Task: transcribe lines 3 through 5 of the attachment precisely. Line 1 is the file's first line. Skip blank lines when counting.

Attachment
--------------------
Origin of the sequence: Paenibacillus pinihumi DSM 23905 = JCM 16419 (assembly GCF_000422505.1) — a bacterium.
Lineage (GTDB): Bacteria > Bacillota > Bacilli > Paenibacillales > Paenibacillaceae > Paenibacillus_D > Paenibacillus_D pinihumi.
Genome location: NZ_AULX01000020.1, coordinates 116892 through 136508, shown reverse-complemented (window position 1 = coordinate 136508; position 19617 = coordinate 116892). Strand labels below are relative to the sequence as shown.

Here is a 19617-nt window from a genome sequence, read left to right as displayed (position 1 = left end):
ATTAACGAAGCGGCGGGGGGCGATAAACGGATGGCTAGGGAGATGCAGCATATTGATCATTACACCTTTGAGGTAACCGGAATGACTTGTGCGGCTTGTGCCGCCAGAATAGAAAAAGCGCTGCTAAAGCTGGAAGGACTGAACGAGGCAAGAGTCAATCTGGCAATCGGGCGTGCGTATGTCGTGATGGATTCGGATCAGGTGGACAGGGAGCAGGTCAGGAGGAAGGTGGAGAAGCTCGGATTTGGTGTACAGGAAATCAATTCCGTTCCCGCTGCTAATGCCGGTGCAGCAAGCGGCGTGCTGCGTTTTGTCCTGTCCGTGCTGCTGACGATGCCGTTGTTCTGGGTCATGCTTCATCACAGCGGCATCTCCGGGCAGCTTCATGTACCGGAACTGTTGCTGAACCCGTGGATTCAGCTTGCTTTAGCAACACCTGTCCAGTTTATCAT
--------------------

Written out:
Genome location: NZ_AULX01000020.1, coordinates 116892 through 136508, shown reverse-complemented (window position 1 = coordinate 136508; position 19617 = coordinate 116892). Strand labels below are relative to the sequence as shown.

Here is a 19617-nt window from a genome sequence, read left to right as displayed (position 1 = left end):
ATTAACGAAGCGGCGGGGGGCGATAAACGGATGGCTAGGGAGATGCAGCATATTGATCATTACACCTTTGAGGTAACCGGAATGACTTGTGCGGCTTGTGCCGCCAGAATAGAAAAAGCGCTGCTAAAGCTGGAAGGACTGAACGAGGCAAGAGTCAATCTGGCAATCGGGCGTGCGTATGTCGTGATGGATTCGGATCAGGTGGACAGGGAGCAGGTCAGGAGGAAGGTGGAGAAGCTCGGATTTGGTGTACAGGAAATCAATTCCGTTCCCGCTGCTAATGCCGGTGCAGCAAGCGGCGTGCTGCGTTTTGTCCTGTCCGTGCTGCTGACGATGCCGTTGTTCTGGGTCATGCTTCATCACAGCGGCATCTCCGGGCAGCTTCATGTACCGGAACTGTTGCTGAACCCGTGGATTCAGCTTGCTTTAGCAACACCTGTCCAGTTTATCAT